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Harry Clarke – Artist in Glass

Harry Clarke

Harry Clarke

There are few originals, but Harry Clarke most certainly was one of that rare breed. He was the third child of Henry Clarke (decorator from Leeds) who arrived in Dublin in 1877 and his wife, Brigid, and was born on St Patrick’s Day 1889.

He attended Model School (Marlborough Street) before going to nearby Belvedere College. After leaving in 1905 he took up an apprenticeship in his father’s studio, that by now had added a stained-glass section. Work was tough and his skills were soon noted in the Dublin Art School where he went to evening classes. In 1910 he work was recognised countrywide for the first time when his The Consecration of St. Mel, Bishop of Longford, by St Patrick won the gold medal for stained-glass work in the Board of Education National Competition.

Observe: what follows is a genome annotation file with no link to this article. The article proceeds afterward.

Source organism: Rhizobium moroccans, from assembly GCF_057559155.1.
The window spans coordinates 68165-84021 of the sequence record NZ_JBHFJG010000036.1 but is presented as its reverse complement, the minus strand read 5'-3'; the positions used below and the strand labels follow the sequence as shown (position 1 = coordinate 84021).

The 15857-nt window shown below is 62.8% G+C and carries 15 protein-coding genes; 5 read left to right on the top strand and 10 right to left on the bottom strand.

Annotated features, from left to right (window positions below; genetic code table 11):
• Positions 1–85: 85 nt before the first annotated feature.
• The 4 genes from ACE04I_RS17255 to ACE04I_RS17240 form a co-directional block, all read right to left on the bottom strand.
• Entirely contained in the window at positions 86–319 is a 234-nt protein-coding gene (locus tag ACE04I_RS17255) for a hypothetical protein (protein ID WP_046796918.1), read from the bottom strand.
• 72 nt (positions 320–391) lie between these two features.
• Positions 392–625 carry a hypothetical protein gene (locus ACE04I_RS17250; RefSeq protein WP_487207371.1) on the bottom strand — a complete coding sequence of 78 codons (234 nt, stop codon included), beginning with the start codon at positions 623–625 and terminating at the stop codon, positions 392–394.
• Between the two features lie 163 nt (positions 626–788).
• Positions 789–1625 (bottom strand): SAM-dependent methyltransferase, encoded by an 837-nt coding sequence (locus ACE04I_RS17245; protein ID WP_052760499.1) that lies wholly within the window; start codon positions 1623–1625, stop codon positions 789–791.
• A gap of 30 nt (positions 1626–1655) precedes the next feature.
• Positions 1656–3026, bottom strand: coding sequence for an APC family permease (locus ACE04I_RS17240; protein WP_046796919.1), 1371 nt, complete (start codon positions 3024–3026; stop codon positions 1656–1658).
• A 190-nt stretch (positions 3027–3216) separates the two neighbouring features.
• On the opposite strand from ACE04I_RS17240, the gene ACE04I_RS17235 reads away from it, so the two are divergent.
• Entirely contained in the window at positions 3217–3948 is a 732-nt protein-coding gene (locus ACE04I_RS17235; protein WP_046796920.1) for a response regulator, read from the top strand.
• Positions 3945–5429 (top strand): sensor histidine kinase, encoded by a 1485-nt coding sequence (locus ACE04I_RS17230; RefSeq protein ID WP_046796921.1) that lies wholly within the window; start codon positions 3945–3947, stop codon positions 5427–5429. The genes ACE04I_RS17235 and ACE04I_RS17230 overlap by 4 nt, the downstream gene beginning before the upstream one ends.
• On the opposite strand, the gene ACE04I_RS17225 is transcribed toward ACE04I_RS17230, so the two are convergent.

Clarke's translucent brilliance

Clarke’s translucent brilliance

Shortly afterwards he went to London and where he worked as a book illustrator for the publisher Harrap & Co. Here he was able to transfer his skill of working in glass and his first printed work was Fairy Tales by Hans Christian Andersen’s. Next was a set of illustrations of Edgar Allan Poe’s Tales of Mystery and Imagination, a work so brilliantly done that Clarke’s reputation as an illustrator was assured.

Studio - North Frederick Street

Studio – North Frederick Street